Transdermal nitroglycerine enhances spinal sufentanil postoperative analgesia following orthopedic surgery. (4/1442)

BACKGROUND: Sufentanil is a potent but short-acting spinal analgesic used to manage perioperative pain. This study evaluated the influence of transdermal nitroglycerine on the analgesic action of spinal sufentanil in patients undergoing orthopedic surgery. METHODS: Fifty-six patients were randomized to one of four groups. Patients were premedicated with 0.05-0.1 mg/kg intravenous midazolam and received 15 mg bupivacaine plus 2 ml of the test drug intrathecally (saline or 10 microg sufentanil). Twenty to 30 min after the spinal puncture, a transdermal patch of either 5 mg nitroglycerin or placebo was applied. The control group received spinal saline and transdermal placebo. The sufentanil group received spinal sufentanil and transdermal placebo. The nitroglycerin group received spinal saline and transdermal nitroglycerine patch. Finally, the sufentanil-nitroglycerin group received spinal sufentanil and transdermal nitroglycerine. Pain and adverse effects were evaluated using a 10-cm visual analog scale. RESULTS: The time to first rescue analgesic medication was longer for the sufentanil-nitroglycerin group (785+/-483 min) compared with the other groups (P<0.005). The time to first rescue analgesics was also longer for the sufentanil group compared with the control group (P<0.05). The sufentanil-nitroglycerin group group required less rescue analgesics in 24 h compared with the other groups (P<0.02) and had lesser 24-h pain visual analog scale scores compared with the control group (P<0.005), although these scores were similar to the sufentanil and nitroglycerin groups (P>0.05). The incidence of perioperative adverse effects was similar among groups (P>0.05). CONCLUSIONS: Transdermal nitroglycerine alone (5 mg/day), a nitric oxide generator, did not result in postoperative analgesia itself, but it prolonged the analgesic effect of spinal sufentanil (10 microg) and provided 13 h of effective postoperative analgesia after knee surgery.  (+info)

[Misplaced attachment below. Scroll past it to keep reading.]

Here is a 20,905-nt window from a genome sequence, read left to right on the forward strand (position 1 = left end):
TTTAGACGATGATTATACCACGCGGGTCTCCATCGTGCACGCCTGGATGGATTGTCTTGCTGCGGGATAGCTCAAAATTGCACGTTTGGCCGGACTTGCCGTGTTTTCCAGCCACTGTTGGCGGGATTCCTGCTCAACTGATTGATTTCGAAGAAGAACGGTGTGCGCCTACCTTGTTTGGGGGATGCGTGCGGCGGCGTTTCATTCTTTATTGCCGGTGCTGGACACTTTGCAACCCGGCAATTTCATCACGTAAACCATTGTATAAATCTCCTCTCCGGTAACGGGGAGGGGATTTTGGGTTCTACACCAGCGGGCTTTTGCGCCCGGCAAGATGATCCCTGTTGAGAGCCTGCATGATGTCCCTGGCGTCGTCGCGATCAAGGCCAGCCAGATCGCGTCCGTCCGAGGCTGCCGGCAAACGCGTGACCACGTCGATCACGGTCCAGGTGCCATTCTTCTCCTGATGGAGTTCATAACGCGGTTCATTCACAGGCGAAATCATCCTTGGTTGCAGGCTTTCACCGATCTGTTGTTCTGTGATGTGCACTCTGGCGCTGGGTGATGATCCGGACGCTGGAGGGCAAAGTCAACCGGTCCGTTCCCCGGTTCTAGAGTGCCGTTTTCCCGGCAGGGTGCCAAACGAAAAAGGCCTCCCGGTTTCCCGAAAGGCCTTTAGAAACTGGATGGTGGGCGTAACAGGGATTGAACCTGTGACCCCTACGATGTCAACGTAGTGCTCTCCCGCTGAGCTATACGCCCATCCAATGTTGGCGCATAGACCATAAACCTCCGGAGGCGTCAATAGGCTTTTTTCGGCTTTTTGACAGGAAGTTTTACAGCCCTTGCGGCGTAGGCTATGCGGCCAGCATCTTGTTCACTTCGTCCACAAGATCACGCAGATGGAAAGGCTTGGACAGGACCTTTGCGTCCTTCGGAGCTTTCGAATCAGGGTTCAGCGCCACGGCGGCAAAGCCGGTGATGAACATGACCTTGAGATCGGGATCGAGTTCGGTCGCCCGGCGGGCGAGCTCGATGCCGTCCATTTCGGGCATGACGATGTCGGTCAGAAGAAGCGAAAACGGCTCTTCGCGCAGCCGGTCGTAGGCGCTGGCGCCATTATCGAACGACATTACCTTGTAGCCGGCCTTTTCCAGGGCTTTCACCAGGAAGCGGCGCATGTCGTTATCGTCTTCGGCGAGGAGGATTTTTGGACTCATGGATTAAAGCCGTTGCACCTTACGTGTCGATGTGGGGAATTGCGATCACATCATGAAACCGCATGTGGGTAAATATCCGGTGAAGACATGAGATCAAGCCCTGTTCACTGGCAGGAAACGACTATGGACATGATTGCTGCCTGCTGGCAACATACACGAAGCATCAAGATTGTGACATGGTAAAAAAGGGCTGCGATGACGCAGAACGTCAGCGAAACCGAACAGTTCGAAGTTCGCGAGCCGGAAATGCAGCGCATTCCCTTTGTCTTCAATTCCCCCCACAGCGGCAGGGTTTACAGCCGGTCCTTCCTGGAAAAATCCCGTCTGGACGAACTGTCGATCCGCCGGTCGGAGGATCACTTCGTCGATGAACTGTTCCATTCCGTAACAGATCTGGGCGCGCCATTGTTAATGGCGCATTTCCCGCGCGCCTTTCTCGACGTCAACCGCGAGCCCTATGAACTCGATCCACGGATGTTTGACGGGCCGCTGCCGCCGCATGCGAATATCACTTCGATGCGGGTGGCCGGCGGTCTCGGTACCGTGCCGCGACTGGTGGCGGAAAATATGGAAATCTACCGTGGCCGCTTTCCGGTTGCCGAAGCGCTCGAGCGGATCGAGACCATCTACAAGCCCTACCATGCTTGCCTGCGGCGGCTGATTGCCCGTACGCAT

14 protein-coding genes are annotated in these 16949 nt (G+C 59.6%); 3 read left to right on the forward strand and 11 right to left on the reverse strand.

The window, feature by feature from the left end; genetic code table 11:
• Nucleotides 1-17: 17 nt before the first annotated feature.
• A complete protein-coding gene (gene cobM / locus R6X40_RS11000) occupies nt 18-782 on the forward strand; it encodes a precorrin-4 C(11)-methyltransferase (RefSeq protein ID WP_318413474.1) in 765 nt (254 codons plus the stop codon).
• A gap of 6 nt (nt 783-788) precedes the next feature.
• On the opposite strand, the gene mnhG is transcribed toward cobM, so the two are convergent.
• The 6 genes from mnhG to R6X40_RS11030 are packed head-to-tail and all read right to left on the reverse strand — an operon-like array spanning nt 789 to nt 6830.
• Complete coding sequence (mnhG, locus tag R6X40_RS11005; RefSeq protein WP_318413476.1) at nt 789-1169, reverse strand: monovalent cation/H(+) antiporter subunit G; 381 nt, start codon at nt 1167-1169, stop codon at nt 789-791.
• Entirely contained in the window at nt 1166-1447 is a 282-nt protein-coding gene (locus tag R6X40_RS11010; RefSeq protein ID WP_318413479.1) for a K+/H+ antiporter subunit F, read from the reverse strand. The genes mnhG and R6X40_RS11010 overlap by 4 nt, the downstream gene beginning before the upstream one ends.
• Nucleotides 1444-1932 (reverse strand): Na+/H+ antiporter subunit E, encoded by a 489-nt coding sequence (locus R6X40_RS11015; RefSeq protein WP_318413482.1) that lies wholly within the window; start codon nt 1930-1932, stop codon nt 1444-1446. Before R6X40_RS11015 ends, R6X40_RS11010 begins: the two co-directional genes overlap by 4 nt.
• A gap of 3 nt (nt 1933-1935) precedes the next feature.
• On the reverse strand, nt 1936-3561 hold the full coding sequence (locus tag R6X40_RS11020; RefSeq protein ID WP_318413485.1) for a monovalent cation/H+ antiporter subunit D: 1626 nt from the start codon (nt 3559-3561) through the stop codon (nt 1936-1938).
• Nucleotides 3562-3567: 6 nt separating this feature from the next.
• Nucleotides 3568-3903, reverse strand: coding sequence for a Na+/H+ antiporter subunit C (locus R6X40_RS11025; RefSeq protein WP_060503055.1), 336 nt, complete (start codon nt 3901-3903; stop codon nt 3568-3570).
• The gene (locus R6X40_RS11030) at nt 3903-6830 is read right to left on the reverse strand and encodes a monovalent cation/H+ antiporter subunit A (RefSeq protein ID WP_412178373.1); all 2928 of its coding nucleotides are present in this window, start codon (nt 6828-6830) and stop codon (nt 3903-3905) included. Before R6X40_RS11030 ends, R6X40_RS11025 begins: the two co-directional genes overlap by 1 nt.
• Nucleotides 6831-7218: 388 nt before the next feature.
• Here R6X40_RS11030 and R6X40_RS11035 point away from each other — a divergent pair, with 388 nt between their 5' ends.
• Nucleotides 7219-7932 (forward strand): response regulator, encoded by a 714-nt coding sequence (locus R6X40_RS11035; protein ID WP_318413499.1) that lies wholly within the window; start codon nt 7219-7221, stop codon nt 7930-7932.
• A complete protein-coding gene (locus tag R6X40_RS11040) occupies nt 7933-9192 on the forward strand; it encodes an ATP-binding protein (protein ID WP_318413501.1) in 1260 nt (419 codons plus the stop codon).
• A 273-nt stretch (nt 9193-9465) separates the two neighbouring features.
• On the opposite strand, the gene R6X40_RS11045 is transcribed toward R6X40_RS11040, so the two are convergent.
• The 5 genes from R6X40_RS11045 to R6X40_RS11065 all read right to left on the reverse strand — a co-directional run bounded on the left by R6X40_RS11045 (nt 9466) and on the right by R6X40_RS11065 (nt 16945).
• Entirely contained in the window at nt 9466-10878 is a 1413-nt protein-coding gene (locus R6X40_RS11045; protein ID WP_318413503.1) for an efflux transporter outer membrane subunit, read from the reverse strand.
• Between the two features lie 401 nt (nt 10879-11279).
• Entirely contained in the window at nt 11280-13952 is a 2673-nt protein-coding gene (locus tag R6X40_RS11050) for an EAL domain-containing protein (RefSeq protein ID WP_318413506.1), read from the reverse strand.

Effects of nicorandil on aortic input impedance: a comparative study with nitroglycerin. (5/1442)